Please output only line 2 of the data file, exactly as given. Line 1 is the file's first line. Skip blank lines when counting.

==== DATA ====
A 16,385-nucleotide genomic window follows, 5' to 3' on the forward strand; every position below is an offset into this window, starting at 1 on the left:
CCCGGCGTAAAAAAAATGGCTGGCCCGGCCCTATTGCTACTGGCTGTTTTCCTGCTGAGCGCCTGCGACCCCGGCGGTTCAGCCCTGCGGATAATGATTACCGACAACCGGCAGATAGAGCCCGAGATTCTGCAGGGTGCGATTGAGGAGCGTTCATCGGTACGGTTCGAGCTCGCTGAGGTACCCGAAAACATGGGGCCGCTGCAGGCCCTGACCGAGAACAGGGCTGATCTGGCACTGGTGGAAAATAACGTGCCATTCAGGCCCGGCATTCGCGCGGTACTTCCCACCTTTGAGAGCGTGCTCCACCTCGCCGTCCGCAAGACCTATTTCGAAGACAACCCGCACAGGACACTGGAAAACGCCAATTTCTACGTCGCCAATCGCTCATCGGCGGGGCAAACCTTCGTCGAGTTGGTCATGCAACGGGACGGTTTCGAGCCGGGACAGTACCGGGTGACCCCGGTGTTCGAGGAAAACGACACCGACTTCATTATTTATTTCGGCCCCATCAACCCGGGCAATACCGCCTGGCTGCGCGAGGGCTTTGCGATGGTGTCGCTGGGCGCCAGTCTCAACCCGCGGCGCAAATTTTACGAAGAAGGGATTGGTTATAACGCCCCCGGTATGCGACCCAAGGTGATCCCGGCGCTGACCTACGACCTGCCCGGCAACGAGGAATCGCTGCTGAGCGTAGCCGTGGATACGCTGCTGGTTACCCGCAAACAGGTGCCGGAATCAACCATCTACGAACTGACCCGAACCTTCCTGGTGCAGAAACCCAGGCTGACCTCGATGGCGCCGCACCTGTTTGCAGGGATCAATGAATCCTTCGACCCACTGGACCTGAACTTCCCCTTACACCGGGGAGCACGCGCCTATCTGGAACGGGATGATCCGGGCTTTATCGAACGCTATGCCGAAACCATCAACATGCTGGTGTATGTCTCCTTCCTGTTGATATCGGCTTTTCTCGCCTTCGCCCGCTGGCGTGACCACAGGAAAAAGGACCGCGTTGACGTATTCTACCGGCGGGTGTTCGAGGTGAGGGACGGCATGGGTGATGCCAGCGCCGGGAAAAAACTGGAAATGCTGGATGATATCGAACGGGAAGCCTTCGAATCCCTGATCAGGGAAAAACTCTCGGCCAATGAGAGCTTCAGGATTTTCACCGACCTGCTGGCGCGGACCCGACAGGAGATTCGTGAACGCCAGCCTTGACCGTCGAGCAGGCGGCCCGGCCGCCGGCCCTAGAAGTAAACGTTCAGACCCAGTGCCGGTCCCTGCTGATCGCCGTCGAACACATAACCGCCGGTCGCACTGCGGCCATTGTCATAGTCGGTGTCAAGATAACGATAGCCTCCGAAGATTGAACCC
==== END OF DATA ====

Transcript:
CCCGGCGTAAAAAAAATGGCTGGCCCGGCCCTATTGCTACTGGCTGTTTTCCTGCTGAGCGCCTGCGACCCCGGCGGTTCAGCCCTGCGGATAATGATTACCGACAACCGGCAGATAGAGCCCGAGATTCTGCAGGGTGCGATTGAGGAGCGTTCATCGGTACGGTTCGAGCTCGCTGAGGTACCCGAAAACATGGGGCCGCTGCAGGCCCTGACCGAGAACAGGGCTGATCTGGCACTGGTGGAAAATAACGTGCCATTCAGGCCCGGCATTCGCGCGGTACTTCCCACCTTTGAGAGCGTGCTCCACCTCGCCGTCCGCAAGACCTATTTCGAAGACAACCCGCACAGGACACTGGAAAACGCCAATTTCTACGTCGCCAATCGCTCATCGGCGGGGCAAACCTTCGTCGAGTTGGTCATGCAACGGGACGGTTTCGAGCCGGGACAGTACCGGGTGACCCCGGTGTTCGAGGAAAACGACACCGACTTCATTATTTATTTCGGCCCCATCAACCCGGGCAATACCGCCTGGCTGCGCGAGGGCTTTGCGATGGTGTCGCTGGGCGCCAGTCTCAACCCGCGGCGCAAATTTTACGAAGAAGGGATTGGTTATAACGCCCCCGGTATGCGACCCAAGGTGATCCCGGCGCTGACCTACGACCTGCCCGGCAACGAGGAATCGCTGCTGAGCGTAGCCGTGGATACGCTGCTGGTTACCCGCAAACAGGTGCCGGAATCAACCATCTACGAACTGACCCGAACCTTCCTGGTGCAGAAACCCAGGCTGACCTCGATGGCGCCGCACCTGTTTGCAGGGATCAATGAATCCTTCGACCCACTGGACCTGAACTTCCCCTTACACCGGGGAGCACGCGCCTATCTGGAACGGGATGATCCGGGCTTTATCGAACGCTATGCCGAAACCATCAACATGCTGGTGTATGTCTCCTTCCTGTTGATATCGGCTTTTCTCGCCTTCGCCCGCTGGCGTGACCACAGGAAAAAGGACCGCGTTGACGTATTCTACCGGCGGGTGTTCGAGGTGAGGGACGGCATGGGTGATGCCAGCGCCGGGAAAAAACTGGAAATGCTGGATGATATCGAACGGGAAGCCTTCGAATCCCTGATCAGGGAAAAACTCTCGGCCAATGAGAGCTTCAGGATTTTCACCGACCTGCTGGCGCGGACCCGACAGGAGATTCGTGAACGCCAGCCTTGACCGTCGAGCAGGCGGCCCGGCCGCCGGCCCTAGAAGTAAACGTTCAGACCCAGTGCCGGTCCCTGCTGATCGCCGTCGAACACATAACCGCCGGTCGCACTGCGGCCATTGTCATAGTCGGTGTCAAGATAACGATAGCCTCCGAAGATTGAACCC